Now we had a real dilemma figuring out how to make the dress stay up properly. The answer was to sew the bodice of the dress directly to the strapless “long-line bra” with stiff stays on each side. I felt and probably looked like a real-live “Barbie Doll” with a small waist and hips, topped by a disproportionately larger-than-life-size bosom. I practiced walking and sitting gracefully in my stiff corset, but unfortunately I didn’t do it long enough.

By the time Denny arrived in his Sunday suit and necktie to pick me up, my younger brothers had teased me mercilessly. They undoubtedly were curious about my sudden transformation from tomboy to WOMAN, complete with the requisite enhanced bosom. Off I went to my very first Prom in my very first long gown on my very first date, feeling oh so grown up and sophisticated. In retrospect, I undoubtedly looked quite young and naïve, rather than mature and worldly.

The evening went quite well until we had been dancing for a while. The high school gymnasium had been transformed into a fairy wonderland with the aid of crepe paper streamers, tinsel and reflective balls. Music was supplied by a real, live band as opposed to the typical 45 RPM records. The band started out playing sedate, soothing waltzes for the first few numbers until more and more requests were made for a “fast” song to liven things up.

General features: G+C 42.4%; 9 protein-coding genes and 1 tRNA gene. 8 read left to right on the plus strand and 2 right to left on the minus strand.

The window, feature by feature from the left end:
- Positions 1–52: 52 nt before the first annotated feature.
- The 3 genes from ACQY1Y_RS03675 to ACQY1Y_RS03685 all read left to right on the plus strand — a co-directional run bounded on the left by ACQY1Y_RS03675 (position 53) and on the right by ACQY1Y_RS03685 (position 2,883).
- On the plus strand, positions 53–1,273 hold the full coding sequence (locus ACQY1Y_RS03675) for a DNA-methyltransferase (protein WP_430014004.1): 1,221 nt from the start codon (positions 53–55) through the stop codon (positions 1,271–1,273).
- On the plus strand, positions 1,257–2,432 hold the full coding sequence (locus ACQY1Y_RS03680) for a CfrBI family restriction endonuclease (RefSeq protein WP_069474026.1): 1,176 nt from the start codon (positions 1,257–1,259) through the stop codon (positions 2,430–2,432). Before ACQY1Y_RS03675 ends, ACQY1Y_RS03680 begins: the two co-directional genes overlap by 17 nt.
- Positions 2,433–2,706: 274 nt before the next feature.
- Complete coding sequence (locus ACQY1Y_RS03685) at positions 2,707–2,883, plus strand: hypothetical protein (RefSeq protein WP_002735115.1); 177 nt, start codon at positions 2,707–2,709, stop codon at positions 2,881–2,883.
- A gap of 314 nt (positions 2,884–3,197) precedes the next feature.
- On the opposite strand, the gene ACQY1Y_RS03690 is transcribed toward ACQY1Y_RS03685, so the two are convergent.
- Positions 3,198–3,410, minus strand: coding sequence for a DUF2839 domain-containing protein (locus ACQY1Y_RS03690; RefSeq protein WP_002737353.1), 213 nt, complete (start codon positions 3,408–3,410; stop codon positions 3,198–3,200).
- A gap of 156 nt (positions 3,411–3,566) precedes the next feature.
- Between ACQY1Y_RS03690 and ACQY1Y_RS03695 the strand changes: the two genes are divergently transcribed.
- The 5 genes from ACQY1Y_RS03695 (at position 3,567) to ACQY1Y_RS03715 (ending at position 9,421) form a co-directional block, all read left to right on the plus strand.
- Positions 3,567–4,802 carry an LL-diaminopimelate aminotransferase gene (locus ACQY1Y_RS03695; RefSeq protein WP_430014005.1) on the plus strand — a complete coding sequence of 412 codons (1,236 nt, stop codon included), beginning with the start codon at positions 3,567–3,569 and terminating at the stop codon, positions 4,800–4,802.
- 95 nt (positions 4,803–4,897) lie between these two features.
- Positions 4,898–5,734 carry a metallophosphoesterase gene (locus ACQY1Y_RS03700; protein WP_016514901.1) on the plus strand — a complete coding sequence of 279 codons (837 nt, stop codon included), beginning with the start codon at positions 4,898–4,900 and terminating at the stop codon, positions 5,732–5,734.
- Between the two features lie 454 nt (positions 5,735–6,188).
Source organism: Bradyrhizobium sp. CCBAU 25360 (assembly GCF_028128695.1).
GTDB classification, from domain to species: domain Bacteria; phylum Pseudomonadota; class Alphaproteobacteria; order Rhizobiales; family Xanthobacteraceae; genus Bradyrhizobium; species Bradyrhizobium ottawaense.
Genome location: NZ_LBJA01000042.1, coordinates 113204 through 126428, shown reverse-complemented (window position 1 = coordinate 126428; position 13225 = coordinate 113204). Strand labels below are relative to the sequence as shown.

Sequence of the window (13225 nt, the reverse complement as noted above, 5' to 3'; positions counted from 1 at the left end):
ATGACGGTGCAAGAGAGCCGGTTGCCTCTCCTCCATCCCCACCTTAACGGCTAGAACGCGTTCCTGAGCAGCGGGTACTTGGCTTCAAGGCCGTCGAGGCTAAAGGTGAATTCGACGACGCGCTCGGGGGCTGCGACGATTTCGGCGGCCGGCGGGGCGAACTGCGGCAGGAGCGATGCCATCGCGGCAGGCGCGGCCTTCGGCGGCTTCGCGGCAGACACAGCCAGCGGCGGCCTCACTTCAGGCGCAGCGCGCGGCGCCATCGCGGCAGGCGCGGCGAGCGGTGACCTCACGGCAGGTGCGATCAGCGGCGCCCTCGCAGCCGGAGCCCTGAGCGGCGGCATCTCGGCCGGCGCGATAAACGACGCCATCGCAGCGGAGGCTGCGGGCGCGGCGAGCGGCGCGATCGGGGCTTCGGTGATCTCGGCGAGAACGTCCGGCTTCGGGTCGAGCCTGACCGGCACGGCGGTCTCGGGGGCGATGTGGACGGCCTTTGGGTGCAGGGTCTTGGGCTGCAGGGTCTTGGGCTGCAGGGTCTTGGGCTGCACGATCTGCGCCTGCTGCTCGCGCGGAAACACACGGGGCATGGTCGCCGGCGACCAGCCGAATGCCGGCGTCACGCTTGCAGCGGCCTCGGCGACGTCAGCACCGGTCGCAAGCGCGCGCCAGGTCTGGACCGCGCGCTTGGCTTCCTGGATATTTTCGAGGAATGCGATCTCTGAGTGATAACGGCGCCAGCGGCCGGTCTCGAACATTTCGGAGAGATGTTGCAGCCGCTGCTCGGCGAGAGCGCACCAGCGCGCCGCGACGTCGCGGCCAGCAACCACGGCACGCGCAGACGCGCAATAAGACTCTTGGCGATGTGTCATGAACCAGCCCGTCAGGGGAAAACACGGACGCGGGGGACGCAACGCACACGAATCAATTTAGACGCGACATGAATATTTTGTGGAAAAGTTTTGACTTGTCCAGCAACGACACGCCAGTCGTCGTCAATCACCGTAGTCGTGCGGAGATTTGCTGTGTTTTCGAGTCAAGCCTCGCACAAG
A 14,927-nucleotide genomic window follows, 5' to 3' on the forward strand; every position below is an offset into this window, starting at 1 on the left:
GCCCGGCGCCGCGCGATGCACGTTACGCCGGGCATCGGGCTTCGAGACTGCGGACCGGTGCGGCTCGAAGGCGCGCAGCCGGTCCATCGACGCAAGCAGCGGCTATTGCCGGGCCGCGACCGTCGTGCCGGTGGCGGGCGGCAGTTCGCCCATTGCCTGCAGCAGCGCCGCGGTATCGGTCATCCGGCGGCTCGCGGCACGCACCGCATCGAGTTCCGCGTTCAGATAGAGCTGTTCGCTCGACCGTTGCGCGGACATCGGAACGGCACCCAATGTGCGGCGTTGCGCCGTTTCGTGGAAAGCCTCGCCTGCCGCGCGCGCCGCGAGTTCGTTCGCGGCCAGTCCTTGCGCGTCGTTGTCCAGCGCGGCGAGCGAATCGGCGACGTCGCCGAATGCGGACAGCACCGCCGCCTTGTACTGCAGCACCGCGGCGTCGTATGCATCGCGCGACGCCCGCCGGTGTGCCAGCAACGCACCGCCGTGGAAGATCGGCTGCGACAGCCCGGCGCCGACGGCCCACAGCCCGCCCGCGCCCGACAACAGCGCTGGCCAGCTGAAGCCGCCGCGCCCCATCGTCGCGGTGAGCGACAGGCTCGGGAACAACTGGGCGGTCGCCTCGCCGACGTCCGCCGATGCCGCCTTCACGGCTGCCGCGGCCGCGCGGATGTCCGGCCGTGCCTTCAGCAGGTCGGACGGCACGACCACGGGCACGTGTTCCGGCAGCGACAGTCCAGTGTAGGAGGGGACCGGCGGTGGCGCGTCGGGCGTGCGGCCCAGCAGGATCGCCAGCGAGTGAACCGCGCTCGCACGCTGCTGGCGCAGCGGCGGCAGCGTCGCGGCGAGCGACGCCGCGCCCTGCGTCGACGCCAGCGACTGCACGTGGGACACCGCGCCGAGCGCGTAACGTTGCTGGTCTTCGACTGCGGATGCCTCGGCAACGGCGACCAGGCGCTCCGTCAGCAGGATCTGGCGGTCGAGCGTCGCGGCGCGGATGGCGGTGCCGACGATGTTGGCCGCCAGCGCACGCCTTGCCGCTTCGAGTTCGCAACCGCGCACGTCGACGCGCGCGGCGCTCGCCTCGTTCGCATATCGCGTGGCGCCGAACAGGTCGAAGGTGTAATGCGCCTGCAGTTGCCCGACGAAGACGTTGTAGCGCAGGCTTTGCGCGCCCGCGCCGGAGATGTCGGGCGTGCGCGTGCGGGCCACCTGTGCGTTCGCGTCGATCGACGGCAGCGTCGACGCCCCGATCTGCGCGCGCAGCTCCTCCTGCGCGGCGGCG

The 1960’s was the era of “outrageous” dances, such as the Twist, the Watusi and the Mashed Potato, but they were a staple at any social gathering. My date and I joined the festivities out on the dance floor, jumping and jiving to the pulsing beat of the music. Each dance number became progressively more and more frenetic and it was a relief when the band finally announced they were taking a break.